Modern life (and the complexities that come with it) mean that we must consider our estate planning very carefully. With the increase in conflicting moral obligations to spouses, de factos, children, step children and other loved ones, even the most careful Willmaker may find that there is someone who feels that they should have received more. Where a person dies without a Will, it is also a real possibility that someone may feel that the laws of intestacy do not leave them with adequate provision from the deceased’s estate.
The aim of the Family Provision Act 1972 (WA) (the Act) is to make provision for the maintenance and support of the dependants of a deceased person where those dependants do not receive an adequate inheritance from the deceased’s Will (or by section 14 of the Administration Act 1903 (WA) if the person died without a Will).
The following classes of people may apply to the Court for further provision:
- a spouse or de facto partner;
- a child;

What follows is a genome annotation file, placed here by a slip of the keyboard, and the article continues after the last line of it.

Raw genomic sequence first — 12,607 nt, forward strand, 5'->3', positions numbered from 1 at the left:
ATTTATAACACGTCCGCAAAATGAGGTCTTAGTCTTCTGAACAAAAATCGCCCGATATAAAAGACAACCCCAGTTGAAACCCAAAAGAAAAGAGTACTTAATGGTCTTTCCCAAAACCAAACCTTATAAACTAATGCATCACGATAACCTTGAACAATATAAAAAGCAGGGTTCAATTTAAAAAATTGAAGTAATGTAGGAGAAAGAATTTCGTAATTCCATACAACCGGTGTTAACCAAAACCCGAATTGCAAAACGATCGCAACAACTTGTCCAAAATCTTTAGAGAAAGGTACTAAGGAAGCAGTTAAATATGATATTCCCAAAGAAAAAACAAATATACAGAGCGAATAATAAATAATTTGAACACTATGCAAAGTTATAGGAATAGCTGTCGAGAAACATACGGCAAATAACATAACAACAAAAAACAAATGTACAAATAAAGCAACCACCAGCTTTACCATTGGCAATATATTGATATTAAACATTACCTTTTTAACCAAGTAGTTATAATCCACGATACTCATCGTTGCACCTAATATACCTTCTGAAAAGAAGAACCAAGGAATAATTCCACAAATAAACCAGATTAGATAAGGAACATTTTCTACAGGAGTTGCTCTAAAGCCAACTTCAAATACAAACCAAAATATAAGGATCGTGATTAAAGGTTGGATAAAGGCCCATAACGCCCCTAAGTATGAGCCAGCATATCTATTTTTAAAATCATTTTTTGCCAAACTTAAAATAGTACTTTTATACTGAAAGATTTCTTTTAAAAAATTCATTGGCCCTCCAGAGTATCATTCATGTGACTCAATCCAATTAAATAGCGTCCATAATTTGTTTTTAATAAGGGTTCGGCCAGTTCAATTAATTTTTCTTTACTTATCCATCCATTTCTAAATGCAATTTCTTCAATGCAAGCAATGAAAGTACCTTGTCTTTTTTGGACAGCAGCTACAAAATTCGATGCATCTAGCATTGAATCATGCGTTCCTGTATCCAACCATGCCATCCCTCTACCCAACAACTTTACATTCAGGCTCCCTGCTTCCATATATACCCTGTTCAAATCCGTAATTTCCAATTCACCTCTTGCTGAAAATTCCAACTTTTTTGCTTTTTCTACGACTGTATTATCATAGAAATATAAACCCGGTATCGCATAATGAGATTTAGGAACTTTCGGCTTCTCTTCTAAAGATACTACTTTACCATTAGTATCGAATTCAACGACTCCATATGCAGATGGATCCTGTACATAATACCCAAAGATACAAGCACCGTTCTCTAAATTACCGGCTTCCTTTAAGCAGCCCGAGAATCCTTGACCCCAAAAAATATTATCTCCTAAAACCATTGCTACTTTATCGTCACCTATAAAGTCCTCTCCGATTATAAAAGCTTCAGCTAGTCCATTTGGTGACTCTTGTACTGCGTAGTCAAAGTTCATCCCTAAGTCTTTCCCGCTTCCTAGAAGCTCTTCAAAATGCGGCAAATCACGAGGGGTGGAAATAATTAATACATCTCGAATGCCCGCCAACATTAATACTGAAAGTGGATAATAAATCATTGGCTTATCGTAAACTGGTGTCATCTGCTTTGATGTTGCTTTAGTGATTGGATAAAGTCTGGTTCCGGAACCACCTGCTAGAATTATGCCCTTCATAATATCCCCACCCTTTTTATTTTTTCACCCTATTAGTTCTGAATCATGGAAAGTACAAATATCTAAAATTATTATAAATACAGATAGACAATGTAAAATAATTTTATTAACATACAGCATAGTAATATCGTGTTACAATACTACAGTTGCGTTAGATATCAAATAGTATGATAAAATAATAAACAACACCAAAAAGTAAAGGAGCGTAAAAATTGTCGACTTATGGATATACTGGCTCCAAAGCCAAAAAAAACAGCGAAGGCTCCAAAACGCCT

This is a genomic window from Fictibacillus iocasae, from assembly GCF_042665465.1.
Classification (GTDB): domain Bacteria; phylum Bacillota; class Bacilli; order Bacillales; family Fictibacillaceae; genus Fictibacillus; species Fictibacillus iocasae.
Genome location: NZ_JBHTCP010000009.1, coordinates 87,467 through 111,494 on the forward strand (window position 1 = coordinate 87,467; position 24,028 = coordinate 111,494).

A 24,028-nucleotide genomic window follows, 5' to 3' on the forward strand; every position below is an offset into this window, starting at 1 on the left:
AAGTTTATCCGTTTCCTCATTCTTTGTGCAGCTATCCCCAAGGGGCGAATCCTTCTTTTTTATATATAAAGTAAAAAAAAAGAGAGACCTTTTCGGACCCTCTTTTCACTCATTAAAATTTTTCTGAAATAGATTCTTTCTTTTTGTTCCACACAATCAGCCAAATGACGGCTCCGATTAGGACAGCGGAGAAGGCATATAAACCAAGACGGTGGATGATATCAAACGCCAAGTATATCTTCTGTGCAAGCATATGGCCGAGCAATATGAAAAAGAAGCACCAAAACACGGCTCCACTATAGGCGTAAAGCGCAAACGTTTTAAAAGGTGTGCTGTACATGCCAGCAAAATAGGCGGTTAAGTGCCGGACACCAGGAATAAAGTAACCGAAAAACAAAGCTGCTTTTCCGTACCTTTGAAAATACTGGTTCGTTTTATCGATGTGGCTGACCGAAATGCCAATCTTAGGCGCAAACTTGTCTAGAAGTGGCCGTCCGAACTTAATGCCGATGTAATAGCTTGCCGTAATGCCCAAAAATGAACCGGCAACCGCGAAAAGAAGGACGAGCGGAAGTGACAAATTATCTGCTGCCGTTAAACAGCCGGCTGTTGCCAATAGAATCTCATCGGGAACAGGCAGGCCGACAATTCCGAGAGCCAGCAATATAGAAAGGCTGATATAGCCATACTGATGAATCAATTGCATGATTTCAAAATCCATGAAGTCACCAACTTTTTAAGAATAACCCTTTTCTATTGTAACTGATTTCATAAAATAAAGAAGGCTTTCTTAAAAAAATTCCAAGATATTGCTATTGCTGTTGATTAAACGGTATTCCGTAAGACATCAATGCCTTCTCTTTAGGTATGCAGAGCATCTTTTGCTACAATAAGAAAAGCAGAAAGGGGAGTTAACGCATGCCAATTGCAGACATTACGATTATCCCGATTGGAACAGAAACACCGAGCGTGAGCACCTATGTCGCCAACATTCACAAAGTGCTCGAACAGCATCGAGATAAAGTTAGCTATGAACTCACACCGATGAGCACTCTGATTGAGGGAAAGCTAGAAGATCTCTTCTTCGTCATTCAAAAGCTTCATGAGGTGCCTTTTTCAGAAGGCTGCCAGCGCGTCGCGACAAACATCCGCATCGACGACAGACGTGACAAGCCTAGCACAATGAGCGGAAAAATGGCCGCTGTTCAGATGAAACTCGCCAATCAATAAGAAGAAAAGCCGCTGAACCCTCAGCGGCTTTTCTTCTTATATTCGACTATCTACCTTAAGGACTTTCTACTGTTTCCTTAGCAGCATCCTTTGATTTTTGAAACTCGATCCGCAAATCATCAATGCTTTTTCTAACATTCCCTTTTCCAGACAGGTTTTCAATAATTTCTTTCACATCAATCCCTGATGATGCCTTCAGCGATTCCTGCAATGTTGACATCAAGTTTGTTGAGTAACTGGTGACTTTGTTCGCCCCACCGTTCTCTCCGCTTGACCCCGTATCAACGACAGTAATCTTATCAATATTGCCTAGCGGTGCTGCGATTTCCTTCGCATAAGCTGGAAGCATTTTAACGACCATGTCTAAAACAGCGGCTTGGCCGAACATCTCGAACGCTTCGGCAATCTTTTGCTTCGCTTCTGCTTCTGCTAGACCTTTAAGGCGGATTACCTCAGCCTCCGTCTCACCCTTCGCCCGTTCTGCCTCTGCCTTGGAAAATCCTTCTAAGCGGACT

- a parent
and, in certain circumstances:
- a grandchild;
- a stepchild; or
- a former spouse or former de facto partner.
The claim must be made within six months of a Grant of Probate or Letters of Administration being made by the Court.
The Court has a wide discretion to determine what is fair and adequate provision and will consider a number of factors, such as the claimant’s:
- financial position;
- medical needs;
- relationship with the deceased,
as well as other factors such as the:
- needs of other beneficiaries;
- size of the deceased’s estate; and
- moral obligation to provide for the claimant.
The existence of the Act highlights the importance of ensuring that your Will is always valid and up to date in order to protect the rights of your beneficiaries. It also highlights the importance of seeking advice from an experienced estate planning lawyer in order to ensure that all measures are taken to protect your estate from potential legal fees after your death – an ineffective Will can be expensive to your estate!
The existence of the Act also highlights the importance of seeking appropriate legal advice if you were a dependant of a deceased person and do not believe that you have received an adequate or fair share of their estate.